The military coup is a clear indicator that the ASEAN cannot stick to the non-intervention policy by avoiding punitive actions against member states, and avoid a damage to its reputation at an international level at the same time.
Harsh Mahaseth, Assistant Professor at Jindal Global Law School, and a Senior Research Analyst at the Nehginpao Kipgen Center for Southeast Asian Studies, Jindal School of International Affairs, O.P. Jindal Global University, Sonipat, Haryana, India.
Aryan Tulsyan, Law Student, Jindal Global Law School, O.P. Jindal Global University, Sonipat, Haryana, India.
The ASEAN’s political strategy has suffered from incoherence because ASEAN and its member states have remained more concerned with creating a unified position against external pressure than on developing a single policy towards Myanmar.The ASEAN Way directs the member states to refrain from all sorts of interventions, including political measures.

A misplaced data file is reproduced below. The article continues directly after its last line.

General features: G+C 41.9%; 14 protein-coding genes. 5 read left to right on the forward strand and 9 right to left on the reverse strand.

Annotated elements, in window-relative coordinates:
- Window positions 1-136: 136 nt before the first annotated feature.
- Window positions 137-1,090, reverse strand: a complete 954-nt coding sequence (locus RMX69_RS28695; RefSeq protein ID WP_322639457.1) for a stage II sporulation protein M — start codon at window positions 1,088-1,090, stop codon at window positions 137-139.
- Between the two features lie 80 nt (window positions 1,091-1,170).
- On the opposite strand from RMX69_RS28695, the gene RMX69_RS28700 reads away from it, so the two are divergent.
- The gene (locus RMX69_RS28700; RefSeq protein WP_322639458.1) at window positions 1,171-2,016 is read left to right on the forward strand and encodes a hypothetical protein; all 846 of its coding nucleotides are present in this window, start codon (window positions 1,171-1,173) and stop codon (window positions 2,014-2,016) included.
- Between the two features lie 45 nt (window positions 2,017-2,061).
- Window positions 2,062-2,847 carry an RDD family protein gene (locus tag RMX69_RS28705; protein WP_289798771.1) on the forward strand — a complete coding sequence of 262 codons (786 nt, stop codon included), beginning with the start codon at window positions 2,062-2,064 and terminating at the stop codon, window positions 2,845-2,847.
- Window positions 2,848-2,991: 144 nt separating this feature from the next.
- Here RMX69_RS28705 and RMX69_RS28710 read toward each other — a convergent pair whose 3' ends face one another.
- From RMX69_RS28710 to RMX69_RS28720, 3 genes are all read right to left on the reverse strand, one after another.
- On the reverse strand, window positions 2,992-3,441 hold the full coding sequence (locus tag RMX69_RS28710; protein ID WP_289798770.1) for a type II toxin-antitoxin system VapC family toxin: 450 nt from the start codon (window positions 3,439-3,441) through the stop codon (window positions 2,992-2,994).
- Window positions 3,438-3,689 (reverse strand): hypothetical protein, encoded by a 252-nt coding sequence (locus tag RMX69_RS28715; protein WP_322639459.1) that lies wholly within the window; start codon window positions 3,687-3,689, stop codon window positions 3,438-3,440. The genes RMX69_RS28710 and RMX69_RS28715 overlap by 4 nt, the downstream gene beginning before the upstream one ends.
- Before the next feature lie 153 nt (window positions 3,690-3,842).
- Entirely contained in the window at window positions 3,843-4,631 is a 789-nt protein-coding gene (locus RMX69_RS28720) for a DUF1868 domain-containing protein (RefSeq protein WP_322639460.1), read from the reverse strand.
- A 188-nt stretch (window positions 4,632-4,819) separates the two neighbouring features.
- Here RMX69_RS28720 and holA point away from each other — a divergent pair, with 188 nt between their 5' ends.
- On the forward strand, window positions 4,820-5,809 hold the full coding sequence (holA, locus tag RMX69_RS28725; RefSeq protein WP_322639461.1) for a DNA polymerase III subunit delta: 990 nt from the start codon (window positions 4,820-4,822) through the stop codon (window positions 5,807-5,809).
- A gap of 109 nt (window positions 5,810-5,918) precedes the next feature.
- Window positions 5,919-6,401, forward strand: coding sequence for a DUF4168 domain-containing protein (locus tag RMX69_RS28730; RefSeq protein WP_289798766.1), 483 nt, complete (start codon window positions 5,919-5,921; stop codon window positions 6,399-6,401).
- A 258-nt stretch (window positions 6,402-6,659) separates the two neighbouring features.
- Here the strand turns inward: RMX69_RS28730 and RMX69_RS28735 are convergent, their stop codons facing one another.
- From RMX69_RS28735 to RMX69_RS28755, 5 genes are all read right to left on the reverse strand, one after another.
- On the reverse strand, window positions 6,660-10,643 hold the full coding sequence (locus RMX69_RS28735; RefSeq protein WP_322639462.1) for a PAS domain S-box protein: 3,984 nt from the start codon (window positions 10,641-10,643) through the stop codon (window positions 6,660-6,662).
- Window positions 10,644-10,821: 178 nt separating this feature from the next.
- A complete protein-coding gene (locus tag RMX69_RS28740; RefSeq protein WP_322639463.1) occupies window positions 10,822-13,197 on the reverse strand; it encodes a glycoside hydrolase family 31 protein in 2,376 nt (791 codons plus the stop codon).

For example, if the admission of a state into a regional or international organisation is made dependent upon certain terms and conditions, which fall within the competence of the state, and are not stated in the constitutive act of the organisation, could be considered as an unlawful intervention into the State’s political sphere.
The policy of the member states to “refrain from making the domestic political systems of a State and the political styles of government a basis for deciding their membership in ASEAN” is one of the fundamental implications of the ASEAN Way. Thus, abiding by the non-intervention principles of the ASEAN, democracy cannot be forced into Myanmar.
The ASEAN Way or the policy of non-intervention is undoubtedly a ‘part and parcel of customary international law’.
Published in: Modern Diplomacy
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